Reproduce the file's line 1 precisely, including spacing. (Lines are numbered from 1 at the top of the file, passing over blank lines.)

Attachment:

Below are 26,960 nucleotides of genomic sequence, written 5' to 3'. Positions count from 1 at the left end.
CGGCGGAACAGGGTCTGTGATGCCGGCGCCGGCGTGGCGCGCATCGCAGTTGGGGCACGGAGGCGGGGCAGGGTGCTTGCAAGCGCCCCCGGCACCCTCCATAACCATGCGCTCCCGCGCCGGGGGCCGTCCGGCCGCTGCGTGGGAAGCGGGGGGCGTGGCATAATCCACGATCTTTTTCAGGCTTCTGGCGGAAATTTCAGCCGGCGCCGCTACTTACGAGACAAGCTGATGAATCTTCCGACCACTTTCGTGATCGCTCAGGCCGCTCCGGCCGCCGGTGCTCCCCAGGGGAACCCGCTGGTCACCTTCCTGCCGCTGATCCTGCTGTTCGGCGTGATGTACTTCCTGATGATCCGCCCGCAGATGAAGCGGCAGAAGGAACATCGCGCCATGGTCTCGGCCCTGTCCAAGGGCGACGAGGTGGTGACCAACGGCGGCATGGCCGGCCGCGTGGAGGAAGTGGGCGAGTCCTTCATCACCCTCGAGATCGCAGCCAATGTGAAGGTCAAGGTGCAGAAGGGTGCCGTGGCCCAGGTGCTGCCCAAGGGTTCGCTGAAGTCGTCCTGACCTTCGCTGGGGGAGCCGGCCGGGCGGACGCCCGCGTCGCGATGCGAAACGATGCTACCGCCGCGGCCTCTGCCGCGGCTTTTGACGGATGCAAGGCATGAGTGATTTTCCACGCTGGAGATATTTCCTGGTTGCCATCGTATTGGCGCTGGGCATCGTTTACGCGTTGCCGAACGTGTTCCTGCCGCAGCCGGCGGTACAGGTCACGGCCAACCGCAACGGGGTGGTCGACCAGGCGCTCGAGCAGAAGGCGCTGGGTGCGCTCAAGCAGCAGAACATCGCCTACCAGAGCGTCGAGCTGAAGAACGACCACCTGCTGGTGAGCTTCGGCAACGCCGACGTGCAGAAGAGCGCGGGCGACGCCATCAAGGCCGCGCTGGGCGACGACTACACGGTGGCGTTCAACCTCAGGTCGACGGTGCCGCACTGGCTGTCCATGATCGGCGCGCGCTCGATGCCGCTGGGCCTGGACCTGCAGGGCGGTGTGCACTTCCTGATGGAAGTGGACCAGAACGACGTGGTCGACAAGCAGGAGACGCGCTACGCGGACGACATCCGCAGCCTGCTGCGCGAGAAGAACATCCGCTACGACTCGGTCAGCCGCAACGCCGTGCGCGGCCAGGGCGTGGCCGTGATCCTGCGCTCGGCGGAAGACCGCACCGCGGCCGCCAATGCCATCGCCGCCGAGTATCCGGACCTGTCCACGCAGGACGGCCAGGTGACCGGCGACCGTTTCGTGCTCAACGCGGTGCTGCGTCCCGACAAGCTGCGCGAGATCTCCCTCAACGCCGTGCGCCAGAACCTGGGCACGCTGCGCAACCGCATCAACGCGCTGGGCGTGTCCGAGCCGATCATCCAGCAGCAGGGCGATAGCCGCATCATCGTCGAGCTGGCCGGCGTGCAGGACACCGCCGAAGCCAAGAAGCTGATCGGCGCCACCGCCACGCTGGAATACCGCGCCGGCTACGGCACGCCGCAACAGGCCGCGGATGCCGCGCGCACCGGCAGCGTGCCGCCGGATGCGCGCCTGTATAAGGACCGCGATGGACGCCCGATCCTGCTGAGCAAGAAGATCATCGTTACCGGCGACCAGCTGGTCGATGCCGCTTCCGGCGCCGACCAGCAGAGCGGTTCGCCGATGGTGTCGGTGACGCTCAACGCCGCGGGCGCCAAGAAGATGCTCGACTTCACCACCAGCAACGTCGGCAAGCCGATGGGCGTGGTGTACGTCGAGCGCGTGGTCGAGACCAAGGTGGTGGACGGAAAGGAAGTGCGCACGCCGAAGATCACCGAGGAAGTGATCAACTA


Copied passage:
Below are 26,960 nucleotides of genomic sequence, written 5' to 3'. Positions count from 1 at the left end.